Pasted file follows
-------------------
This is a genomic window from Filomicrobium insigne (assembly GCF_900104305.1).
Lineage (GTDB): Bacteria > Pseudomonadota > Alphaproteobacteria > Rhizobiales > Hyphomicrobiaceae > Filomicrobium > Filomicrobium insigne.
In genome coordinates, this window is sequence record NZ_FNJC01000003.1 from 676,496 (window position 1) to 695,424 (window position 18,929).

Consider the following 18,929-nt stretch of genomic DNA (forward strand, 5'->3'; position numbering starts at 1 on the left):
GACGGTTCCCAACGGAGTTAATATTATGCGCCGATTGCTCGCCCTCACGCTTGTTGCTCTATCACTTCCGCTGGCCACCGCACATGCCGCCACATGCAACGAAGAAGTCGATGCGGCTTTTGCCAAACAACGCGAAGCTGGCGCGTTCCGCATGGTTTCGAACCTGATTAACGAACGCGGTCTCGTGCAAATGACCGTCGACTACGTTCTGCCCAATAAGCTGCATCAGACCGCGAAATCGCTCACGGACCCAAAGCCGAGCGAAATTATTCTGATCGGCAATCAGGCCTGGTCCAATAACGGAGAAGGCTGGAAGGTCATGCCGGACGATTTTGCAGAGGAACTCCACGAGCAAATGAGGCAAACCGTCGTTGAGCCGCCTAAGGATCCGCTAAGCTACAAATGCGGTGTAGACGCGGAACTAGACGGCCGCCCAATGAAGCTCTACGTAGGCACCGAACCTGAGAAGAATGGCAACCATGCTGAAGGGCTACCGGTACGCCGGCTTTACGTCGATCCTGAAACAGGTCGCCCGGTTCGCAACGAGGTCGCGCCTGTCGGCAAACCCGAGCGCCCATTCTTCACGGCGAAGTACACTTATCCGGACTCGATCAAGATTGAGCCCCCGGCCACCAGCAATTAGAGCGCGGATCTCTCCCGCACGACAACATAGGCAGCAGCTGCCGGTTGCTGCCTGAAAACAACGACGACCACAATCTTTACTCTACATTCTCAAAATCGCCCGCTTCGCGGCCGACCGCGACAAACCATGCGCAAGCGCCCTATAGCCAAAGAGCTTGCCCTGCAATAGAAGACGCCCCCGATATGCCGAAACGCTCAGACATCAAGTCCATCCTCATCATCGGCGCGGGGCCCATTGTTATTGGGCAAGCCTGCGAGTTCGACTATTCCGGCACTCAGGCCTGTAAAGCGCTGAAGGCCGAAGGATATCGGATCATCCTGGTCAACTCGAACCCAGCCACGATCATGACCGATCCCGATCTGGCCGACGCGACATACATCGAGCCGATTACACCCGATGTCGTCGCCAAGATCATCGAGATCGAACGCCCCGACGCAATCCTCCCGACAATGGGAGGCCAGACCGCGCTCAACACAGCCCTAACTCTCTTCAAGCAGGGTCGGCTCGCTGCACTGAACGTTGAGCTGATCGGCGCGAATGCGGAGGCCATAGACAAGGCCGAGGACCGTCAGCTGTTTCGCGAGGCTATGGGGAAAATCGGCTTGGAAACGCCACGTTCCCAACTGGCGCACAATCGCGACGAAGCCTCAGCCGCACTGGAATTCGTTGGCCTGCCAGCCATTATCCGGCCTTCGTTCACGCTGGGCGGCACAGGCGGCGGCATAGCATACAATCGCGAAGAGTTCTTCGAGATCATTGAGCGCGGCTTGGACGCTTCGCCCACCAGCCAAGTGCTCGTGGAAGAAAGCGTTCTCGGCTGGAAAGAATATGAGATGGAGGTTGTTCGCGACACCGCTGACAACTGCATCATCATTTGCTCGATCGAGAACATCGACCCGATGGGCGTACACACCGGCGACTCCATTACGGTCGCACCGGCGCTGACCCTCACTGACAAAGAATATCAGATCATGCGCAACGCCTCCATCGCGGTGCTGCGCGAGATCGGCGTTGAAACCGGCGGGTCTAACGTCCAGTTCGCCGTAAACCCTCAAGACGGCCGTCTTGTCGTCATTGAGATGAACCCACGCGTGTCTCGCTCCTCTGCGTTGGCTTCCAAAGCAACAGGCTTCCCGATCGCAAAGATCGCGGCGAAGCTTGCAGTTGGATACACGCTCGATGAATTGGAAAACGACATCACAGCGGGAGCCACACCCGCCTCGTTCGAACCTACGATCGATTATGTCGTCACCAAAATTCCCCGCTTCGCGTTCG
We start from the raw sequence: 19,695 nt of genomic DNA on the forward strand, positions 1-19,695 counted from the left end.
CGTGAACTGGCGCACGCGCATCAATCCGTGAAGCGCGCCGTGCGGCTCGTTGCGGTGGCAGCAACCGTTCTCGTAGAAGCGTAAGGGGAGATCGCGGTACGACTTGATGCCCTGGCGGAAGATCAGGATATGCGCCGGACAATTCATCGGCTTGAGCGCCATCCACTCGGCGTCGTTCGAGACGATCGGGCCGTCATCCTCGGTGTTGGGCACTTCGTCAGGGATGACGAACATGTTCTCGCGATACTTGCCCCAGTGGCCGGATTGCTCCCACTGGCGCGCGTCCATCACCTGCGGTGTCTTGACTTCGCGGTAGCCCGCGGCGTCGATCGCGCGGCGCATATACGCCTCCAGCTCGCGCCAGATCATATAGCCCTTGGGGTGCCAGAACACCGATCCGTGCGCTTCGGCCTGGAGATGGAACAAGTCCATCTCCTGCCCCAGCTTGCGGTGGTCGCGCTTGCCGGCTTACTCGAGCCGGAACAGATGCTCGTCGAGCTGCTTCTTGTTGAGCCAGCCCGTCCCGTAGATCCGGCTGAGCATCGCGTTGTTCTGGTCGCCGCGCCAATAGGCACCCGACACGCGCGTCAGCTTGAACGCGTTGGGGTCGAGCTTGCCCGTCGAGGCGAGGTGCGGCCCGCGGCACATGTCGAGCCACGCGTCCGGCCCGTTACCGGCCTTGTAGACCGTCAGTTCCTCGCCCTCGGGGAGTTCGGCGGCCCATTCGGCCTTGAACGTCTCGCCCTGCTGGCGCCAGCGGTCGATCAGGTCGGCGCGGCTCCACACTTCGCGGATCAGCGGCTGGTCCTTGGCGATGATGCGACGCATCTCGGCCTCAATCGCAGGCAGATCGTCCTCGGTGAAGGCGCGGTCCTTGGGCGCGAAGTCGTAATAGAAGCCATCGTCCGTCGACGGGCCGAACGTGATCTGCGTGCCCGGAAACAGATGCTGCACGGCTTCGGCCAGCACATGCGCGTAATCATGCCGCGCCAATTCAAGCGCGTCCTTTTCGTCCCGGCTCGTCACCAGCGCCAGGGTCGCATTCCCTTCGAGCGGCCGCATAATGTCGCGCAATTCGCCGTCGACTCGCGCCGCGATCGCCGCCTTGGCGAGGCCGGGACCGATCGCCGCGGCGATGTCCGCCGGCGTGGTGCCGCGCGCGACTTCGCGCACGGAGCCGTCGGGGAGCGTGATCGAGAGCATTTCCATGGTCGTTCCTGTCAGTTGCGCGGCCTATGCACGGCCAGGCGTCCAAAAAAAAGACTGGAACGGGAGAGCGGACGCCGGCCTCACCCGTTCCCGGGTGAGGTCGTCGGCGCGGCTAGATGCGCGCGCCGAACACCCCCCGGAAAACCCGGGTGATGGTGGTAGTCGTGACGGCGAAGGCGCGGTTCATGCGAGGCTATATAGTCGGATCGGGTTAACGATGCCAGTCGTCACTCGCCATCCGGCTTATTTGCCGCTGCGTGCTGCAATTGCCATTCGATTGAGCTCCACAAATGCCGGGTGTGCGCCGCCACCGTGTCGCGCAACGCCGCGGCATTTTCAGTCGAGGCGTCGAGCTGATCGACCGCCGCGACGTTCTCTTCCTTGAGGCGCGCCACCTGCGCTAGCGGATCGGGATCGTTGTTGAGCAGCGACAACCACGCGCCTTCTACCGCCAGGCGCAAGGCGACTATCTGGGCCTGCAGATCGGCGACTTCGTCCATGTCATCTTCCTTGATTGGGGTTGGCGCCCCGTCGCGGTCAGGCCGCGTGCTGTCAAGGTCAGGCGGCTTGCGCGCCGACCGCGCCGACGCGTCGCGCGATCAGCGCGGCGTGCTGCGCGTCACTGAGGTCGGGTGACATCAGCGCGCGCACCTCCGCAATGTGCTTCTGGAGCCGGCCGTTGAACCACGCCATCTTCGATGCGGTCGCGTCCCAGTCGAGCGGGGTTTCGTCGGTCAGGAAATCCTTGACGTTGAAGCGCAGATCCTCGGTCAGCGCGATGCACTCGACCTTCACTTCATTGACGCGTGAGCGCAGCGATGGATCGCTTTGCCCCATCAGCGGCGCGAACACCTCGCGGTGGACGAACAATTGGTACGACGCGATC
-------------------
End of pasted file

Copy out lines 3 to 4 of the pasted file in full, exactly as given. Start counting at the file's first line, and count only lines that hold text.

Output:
In genome coordinates, this window is sequence record NZ_FNJC01000003.1 from 676,496 (window position 1) to 695,424 (window position 18,929).

Consider the following 18,929-nt stretch of genomic DNA (forward strand, 5'->3'; position numbering starts at 1 on the left):